Tourism is more than ever before an industry between a rock and a hard place.
There is the growing curse of over-tourism afflicting historic capital and regional cities and the most favoured beach resorts.
The response in Sardinia has been the imposition of an entry fee and a limit on visitor numbers at one of the island’s best beaches.
From July, day-trippers in Venice will have to pay a two-tier tourist tax — €3 in low-season months rising to €10 at what the city’s government calls “critical” periods such as a summer weekends.
In Britain, Bath has one of a number of local authorities asking for central government permission to levy a tourism tax.
Yet in Ireland — as in countries across Europe — the economic importance of tourism cannot be underestimated.
The Irish Tourism Industry Confederation is, therefore, justifiably concerned when it sees that while the number of overseas visitors reached a record high of 9.7m in 2019, the money they spent fell for the time in eight years.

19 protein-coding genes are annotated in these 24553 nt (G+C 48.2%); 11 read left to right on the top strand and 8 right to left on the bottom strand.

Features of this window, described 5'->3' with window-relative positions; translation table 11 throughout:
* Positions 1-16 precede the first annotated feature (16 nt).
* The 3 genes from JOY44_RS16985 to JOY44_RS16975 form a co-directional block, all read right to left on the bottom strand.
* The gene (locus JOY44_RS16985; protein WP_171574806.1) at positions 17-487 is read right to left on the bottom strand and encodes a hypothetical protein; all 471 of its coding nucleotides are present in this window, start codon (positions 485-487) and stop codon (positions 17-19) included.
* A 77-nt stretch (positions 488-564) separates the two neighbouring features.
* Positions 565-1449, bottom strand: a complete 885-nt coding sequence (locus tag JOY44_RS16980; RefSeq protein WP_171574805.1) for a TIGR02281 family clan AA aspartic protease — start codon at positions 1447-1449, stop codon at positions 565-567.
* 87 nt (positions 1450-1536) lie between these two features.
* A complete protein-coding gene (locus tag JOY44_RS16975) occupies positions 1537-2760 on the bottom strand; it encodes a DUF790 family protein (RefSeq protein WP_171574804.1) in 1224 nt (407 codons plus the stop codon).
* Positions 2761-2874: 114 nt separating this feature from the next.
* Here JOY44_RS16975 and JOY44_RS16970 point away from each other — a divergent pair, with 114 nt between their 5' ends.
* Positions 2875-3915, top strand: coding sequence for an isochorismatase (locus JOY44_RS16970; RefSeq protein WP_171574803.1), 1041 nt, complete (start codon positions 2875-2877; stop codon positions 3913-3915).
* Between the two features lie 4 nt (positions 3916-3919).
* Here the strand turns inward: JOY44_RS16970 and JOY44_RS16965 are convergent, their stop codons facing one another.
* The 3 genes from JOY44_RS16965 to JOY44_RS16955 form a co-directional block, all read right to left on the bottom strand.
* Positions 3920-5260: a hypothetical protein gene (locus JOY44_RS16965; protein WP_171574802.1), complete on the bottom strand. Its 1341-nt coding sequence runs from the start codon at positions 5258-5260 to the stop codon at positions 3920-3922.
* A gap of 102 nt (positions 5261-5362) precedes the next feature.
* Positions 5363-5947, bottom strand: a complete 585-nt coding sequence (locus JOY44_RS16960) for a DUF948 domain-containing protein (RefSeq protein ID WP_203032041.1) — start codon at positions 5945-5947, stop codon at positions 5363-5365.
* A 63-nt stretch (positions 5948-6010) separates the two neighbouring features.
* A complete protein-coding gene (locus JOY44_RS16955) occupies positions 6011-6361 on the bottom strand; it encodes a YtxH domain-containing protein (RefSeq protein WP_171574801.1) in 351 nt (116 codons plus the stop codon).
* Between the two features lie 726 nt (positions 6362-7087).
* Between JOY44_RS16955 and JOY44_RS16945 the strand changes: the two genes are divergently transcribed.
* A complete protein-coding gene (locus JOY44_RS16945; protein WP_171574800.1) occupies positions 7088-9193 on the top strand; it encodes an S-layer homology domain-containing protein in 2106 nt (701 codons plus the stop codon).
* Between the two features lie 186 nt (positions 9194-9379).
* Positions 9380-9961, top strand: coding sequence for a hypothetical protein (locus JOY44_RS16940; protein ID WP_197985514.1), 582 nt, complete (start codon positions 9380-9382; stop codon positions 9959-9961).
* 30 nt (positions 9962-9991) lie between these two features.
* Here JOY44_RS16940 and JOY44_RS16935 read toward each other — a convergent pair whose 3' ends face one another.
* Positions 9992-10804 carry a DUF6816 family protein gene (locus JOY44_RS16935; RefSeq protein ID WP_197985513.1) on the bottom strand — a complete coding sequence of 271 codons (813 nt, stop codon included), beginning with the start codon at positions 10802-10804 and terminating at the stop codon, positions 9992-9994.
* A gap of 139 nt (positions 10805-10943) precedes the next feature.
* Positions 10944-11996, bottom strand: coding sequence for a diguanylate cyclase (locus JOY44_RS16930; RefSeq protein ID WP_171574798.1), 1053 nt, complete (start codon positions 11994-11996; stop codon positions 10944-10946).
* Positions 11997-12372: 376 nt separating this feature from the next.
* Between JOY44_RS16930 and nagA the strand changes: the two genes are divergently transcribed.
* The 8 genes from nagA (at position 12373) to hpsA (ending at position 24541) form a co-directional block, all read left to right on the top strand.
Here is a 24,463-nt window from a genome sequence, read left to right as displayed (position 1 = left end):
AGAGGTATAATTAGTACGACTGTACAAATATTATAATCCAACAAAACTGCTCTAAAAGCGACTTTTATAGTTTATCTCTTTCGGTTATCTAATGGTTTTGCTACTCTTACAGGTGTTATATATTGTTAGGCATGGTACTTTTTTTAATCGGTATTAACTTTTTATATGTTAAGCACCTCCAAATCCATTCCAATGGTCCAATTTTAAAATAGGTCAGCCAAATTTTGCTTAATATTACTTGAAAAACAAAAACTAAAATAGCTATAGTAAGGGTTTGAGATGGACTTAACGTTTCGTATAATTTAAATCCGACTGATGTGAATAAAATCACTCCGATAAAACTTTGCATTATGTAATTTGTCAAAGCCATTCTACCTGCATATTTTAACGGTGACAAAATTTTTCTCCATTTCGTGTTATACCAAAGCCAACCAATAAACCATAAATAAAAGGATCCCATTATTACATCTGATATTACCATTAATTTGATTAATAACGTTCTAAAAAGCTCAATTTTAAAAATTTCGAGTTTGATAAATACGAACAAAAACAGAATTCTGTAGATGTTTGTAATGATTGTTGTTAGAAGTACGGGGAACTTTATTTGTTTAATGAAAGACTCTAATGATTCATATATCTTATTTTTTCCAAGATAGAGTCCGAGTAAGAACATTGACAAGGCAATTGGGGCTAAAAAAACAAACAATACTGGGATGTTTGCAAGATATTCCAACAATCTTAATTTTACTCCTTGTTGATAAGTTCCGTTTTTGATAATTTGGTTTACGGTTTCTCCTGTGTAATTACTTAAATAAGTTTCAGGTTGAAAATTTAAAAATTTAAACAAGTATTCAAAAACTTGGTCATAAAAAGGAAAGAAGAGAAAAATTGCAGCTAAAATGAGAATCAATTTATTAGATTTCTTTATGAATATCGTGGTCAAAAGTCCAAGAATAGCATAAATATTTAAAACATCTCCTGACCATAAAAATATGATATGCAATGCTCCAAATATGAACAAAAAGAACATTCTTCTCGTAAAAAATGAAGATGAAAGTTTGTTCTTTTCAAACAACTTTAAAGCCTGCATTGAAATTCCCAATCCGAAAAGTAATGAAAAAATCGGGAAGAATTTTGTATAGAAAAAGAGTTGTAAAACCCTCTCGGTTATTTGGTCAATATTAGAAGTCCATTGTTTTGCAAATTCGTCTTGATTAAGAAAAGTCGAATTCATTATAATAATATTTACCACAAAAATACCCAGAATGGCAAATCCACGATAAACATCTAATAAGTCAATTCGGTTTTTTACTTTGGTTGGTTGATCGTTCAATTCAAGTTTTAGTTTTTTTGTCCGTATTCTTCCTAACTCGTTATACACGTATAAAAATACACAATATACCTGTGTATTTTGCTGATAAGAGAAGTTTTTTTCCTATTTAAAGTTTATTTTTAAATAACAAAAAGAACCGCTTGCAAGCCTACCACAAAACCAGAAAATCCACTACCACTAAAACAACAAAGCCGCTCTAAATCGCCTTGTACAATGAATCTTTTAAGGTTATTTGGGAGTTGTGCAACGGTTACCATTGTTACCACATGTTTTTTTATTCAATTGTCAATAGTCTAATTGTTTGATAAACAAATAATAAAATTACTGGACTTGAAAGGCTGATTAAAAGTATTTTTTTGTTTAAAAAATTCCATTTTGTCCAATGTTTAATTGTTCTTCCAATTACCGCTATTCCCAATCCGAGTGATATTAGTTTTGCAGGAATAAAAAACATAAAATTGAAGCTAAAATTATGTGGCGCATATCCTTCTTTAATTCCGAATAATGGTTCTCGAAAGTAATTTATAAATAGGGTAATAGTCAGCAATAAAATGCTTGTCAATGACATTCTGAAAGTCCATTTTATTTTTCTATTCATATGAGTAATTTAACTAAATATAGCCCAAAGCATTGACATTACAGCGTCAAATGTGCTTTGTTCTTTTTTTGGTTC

The 1% fall to €6.9bn could, perhaps, be a passing blip, put down to three years of Brexit uncertainty, belt-tightening by European travellers and the Vat hospitality tax rate hike.
But perhaps not. The finance department has €40m stashed away as a no-deal Brexit tourism contingency fund.
Some of that should be liberated to offset the cut in government spending on promoting our attractions internationally.